Interestingly, users with jailbroken devices can protect themselves by patching the PDF vulnerability by using ‘PDF Patcher 2′ in Cydia. Normal users will have to wait for iOS 4.3.4 from Apple. Note, however, that having a jailbroken iPhone or iPad still makes you slightly more vulnerable to other attacks, as the iOS sandbox is essentially bypassed.
A fairly significant 0day vulnerability is being reported in the Skype client (< 18.104.22.1682) for Mac OS X. By sending a specially-crafted instant message, an attacker may be able to remotely execute code on the recipient’s computer and gain access to a root shell. This issue has been discovered (by accident it seems) by Gordon Maddern of Australian security consultancy Pure Hacking.
“About a month ago I was chatting on skype to a collegue about a payload for one of our clients. Completely by accident, my payload executed in my collegues skype client. I decided to investigate a little further and found that the Windows and Linux clients were not vulnerable. It was only the Mac skype client that seemed to be affected. […] Low and behold (sic) I was able to remotely gain a shell.”
It is believed that due to the relative simplicity in the delivery of the payload, it may be possible for this attack to be automated in the form of a worm. Skype are aware of this issue,
but have yet to release a patch (see below). Mac users should be extra careful until a patch is made available, and in the short term I recommend quitting Skype when not using it, or at least checking that your Skype client is set to only allow messages from your contacts (Skype > Preferences > Privacy Tab > Allow Messages From: Contacts).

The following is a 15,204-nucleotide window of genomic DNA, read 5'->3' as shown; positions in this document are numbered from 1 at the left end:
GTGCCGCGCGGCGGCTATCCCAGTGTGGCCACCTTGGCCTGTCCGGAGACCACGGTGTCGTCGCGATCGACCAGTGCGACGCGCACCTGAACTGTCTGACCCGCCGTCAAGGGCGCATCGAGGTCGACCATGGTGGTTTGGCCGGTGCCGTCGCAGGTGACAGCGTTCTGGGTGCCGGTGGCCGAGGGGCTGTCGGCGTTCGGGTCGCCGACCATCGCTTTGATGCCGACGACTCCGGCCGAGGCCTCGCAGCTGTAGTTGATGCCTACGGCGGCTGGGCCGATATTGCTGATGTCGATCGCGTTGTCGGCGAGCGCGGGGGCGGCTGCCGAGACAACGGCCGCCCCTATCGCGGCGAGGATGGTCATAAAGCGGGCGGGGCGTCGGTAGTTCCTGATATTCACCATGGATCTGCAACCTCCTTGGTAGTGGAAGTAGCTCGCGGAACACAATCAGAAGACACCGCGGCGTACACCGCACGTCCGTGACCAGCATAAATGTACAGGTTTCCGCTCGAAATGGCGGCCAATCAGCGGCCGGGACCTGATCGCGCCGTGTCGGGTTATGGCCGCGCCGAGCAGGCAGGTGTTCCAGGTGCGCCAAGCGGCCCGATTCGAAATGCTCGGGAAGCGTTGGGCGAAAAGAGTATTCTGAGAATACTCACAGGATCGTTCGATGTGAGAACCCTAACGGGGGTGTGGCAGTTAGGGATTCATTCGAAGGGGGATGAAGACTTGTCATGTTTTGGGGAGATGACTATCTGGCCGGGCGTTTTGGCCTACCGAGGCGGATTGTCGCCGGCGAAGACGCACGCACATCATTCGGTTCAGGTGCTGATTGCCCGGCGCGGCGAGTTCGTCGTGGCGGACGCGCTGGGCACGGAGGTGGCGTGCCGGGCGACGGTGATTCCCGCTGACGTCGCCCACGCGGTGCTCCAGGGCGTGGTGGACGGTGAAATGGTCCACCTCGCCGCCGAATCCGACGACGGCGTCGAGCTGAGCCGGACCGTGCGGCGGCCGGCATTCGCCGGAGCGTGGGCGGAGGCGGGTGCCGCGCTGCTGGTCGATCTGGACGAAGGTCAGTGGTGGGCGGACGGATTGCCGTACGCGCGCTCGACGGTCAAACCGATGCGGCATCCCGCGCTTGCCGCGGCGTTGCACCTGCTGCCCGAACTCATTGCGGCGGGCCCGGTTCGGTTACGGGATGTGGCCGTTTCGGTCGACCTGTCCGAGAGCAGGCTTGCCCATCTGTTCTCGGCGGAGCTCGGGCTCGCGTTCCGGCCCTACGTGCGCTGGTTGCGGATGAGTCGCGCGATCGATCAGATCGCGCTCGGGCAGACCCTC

No further details or proof-of-concept of the vulnerability are available as of yet, although I’d be interested to see it… time to start pasting random Metasploit payloads into Skype! ;)
Full disclosure of the vulnerability is now available here. In short, the issue was a persistent XSS that could be used to redirect the user to a malicious website. Here’s the PoC attack string:
This issue was a nice catch, discovered by Aaron Sigel who has a detailed explanation, video demo and proof-of-concept on his blog. It probably goes without saying, but Safari users should run Software Update as soon as possible.
The chronic dev team (@chronicdevteam) have released greenpois0n, their iOS jailbreak tool featuring an implementation of geohot’s bootrom exploit. Downloads are available for Mac OS X, Windows and Linux. It also only works on iOS 4.1.
This release of greenpois0n supports:
– iPhone 4
– iPhone 3G S
– iPod touch (4th Generation)
– iPod touch (3rd Generation)
Soon there will be another release, adding things like support for:
– Apple TV (2nd Generation)
– iPod touch (2nd Generation)
[Updated 4/2/2011] greenpois0n updated to jailbreak iOS 4.2.1
Security research group Abysssec have announced the start of the Month of Abusssec Undisclosed Bugs (MOAUB) on the 1st of September. Unlike previous similar month-long vulnerability releases which tended to be themed, such as MOAB (Apple bugs) and MOPB (PHP bugs), Abysssec will be releasing advisories for a number of vendors including Microsoft, Mozilla, Sun, Apple, Adobe, HP, Novel, and several others. Some advisories will include proof-of-concepts and exploits.
The MOAUB will be hosted at the Exploit-DB, and it’ll be interesting to see how good the bugs will be.
Drop back here for my analysis of the more interesting vulns (including any Apple bugs).